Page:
Merge takes two elements and combines them into a set. Say it takes a DP "Luke" and a V "run". We can then define a VP by going merge(DP,V) = {DP,V} "Luke run". But since sets are un-ordered, {DP,V} = {V,DP}. So what's determining the fact that {V,DP} = "Luke run" and not "run Luke"?

(note: assuming the vp-internal subject hypothesis, and that this will be merged with TP later on).

  • Does Minimalism say that phrases are unordered sets? That seems to me to be out of step with the rest of Generativism.
    – curiousdannii
    Dec 17, 2015 at 14:35
  • Every explanation I've seen has just said set without further elaboration. Dec 17, 2015 at 15:27
  • @curiousdannii yes it does.
    – MGN
    Feb 16, 2016 at 11:46

4 Answers 4


Because there is structural asymmetry of some sort in the resulting structure. I don't think you ever get to linearize just the {V, DP}. Instead, be it phase-size or complete CP structure, the linearization is sensitive to the resulting hierarchical structure.

There's a few accounts, probably the most abstract (and famous) being Richie Kayne's Antisymmetry (1994). It states that a node higher in the structure will linearly precede the one lower in the structure (Linear Correspondence Axiom). It is X-bar style, and basically gives you spec-head-complement order (but it's not dependent on X-bar schema really, i.e. can be carried over to MP style bare structure).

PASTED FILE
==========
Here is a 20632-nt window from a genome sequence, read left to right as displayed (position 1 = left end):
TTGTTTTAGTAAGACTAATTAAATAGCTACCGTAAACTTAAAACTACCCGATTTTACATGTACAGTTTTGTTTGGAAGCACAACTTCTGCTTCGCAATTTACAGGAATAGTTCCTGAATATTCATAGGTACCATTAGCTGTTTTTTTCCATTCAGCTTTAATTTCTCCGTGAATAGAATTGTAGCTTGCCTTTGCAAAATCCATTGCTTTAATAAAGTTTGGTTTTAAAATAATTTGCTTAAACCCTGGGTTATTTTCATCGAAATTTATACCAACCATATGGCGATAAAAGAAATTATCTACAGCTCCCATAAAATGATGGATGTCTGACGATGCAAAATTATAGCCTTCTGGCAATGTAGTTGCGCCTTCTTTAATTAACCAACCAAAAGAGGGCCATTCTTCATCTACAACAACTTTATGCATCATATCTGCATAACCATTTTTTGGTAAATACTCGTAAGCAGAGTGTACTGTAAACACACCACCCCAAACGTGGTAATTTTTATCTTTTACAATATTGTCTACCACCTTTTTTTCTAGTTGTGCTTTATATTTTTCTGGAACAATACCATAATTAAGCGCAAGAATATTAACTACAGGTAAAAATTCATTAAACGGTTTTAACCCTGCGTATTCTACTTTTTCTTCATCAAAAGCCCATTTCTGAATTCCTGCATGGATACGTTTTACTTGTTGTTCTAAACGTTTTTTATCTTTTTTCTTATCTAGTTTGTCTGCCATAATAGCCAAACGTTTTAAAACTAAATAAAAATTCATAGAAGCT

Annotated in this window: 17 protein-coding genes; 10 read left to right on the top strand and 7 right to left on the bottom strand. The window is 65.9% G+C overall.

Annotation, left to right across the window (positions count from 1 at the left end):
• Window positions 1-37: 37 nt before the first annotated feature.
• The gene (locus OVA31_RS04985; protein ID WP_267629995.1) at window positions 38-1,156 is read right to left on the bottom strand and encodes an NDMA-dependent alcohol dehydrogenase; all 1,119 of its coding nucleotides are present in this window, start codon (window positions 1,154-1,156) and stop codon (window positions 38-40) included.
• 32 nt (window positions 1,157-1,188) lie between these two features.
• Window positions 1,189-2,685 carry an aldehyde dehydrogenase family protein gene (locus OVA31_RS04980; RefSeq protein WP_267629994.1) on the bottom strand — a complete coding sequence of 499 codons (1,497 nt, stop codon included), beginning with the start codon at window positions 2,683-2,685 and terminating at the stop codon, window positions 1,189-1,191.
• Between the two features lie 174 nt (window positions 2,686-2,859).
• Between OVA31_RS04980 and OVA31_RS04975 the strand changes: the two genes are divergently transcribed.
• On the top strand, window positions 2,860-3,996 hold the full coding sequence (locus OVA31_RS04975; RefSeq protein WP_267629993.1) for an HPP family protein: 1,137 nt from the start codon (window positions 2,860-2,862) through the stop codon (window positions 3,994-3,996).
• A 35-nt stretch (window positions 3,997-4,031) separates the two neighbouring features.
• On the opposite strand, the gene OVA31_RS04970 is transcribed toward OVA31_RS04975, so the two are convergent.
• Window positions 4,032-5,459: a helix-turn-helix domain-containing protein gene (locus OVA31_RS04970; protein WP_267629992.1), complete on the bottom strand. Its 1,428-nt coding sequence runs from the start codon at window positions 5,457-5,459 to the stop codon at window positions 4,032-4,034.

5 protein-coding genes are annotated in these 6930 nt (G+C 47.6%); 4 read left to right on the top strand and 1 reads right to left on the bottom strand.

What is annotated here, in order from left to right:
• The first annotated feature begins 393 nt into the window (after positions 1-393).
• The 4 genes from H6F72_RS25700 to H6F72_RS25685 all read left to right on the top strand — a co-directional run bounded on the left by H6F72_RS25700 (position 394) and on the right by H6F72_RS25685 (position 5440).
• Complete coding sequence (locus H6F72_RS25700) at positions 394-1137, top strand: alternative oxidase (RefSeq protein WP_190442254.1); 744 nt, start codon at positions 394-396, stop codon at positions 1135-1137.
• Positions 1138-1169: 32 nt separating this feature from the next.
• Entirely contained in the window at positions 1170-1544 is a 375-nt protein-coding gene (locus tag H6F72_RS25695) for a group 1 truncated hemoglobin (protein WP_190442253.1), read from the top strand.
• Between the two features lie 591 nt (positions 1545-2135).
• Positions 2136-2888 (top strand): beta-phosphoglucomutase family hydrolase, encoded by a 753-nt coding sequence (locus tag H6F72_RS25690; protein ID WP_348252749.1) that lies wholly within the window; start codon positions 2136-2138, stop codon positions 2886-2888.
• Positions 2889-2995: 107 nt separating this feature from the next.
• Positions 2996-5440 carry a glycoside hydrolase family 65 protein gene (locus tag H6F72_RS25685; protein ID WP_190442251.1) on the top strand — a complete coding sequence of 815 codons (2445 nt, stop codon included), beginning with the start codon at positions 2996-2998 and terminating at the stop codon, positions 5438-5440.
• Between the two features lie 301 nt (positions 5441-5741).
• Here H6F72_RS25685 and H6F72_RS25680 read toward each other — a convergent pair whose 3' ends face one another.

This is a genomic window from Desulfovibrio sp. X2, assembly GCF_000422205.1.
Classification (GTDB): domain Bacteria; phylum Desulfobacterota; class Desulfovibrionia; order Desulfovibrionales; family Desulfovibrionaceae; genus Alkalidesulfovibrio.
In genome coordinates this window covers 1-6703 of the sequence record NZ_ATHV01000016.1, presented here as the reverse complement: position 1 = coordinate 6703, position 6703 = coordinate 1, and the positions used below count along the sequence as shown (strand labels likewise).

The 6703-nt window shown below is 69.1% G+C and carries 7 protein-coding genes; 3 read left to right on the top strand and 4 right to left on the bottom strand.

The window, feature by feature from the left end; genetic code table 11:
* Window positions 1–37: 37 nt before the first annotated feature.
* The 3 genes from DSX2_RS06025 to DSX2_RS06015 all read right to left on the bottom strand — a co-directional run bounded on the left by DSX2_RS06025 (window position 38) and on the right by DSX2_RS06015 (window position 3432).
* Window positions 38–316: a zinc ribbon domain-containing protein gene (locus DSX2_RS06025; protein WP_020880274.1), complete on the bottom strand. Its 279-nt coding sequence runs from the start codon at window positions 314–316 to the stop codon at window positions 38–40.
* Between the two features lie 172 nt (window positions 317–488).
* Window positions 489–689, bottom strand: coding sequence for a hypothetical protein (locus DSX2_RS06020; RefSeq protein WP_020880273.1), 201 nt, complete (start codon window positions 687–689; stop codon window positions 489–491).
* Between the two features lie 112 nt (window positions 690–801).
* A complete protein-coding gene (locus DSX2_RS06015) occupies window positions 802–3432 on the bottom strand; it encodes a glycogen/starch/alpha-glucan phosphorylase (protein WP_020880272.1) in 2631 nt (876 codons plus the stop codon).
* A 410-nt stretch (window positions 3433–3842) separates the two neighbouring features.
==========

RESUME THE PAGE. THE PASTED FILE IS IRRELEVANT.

Most versions of minimalism assume linearization constraints that are independent of the structure building operation. This becomes obvious when you see that different languages have different V S O orders. Linearization is usually taken to be a more language specific thing.


There have been several syntactic theories based on unordered constituents, among them Relational Grammar (with Arc Pair Grammar) and GPSG. The idea is that tree sisters are fundamentally without any intrinsic order, but that eventually, at a superficial level, for certain languages and certain constituents, the order gets fixed. I think that Gerald Sanders was the first to suggest such an explanation for the generalization in Ross's Gapping and the Order of Constituents.

I know beans about "merge", but maybe it is that old idea about separating ordering principles from constituency principles cropping up again.


Merge does not directly produce surface utterances. Fixing linear order can be treated as phonological (a terrible misinterpretation of phonology in my opinion), and there is also Move.

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